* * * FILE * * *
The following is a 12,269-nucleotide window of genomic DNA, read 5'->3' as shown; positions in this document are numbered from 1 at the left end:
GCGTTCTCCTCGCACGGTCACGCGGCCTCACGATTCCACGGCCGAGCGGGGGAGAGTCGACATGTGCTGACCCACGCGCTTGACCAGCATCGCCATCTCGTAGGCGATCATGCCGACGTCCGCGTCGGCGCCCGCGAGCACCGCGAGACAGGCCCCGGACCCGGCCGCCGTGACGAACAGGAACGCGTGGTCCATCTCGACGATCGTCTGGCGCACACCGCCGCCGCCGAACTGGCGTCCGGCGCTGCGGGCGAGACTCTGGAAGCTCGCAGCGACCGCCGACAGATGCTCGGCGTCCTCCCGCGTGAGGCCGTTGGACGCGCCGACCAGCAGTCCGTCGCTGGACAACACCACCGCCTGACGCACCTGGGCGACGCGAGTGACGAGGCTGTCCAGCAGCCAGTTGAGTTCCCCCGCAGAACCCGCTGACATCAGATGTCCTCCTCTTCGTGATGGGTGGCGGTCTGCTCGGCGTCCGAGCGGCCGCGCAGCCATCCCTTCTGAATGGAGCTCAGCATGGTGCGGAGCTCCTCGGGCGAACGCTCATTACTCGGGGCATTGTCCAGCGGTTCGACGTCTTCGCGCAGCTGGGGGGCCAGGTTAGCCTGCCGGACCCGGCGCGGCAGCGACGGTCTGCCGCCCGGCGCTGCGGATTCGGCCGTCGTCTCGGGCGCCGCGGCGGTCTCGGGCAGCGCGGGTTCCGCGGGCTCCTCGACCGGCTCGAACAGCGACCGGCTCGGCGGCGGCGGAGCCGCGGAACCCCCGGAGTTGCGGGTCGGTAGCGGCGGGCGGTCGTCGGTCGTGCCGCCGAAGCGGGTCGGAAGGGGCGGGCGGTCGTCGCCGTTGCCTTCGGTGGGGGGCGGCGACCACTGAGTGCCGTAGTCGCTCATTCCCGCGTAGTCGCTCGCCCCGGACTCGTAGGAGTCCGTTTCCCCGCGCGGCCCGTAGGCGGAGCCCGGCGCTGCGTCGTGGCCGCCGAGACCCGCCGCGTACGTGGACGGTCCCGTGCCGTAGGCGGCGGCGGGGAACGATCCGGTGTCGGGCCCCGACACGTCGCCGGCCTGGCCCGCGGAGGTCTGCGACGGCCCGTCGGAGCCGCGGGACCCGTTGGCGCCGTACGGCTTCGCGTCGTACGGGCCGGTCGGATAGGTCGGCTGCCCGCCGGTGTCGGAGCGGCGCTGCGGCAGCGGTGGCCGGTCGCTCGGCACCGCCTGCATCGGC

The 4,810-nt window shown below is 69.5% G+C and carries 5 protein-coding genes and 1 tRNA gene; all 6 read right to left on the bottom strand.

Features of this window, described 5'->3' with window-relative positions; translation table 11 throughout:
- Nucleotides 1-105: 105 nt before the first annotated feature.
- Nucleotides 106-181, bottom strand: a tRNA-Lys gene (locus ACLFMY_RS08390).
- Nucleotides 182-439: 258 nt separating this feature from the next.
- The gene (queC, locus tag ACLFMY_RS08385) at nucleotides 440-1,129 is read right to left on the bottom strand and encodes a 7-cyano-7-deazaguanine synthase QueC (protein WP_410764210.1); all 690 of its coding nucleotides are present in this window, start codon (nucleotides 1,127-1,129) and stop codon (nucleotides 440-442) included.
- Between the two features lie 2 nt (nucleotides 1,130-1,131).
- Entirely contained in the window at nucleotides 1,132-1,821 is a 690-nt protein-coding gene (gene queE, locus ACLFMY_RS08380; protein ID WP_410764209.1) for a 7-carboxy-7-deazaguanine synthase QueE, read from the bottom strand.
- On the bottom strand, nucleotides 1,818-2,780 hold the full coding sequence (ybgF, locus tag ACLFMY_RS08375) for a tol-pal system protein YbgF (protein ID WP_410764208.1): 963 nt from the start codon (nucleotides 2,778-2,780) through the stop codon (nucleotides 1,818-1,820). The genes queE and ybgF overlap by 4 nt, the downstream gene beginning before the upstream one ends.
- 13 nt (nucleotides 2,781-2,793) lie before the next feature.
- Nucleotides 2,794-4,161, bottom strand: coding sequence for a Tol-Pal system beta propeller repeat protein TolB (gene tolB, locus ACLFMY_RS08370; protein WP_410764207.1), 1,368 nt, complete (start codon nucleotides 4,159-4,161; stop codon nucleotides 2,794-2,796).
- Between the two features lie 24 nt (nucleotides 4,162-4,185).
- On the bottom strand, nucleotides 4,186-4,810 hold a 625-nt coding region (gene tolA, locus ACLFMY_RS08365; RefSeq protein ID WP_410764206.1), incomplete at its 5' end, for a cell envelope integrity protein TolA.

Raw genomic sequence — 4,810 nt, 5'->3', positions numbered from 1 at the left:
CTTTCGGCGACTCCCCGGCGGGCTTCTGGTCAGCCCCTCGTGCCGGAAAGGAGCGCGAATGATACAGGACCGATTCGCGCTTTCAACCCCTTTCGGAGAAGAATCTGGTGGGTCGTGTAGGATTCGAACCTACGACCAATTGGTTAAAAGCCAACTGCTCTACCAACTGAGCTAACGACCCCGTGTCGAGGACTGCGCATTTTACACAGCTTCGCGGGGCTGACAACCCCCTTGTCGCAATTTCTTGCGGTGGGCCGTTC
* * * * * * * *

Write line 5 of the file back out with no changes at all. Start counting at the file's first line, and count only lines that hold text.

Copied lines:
- Nucleotides 1-105: 105 nt before the first annotated feature.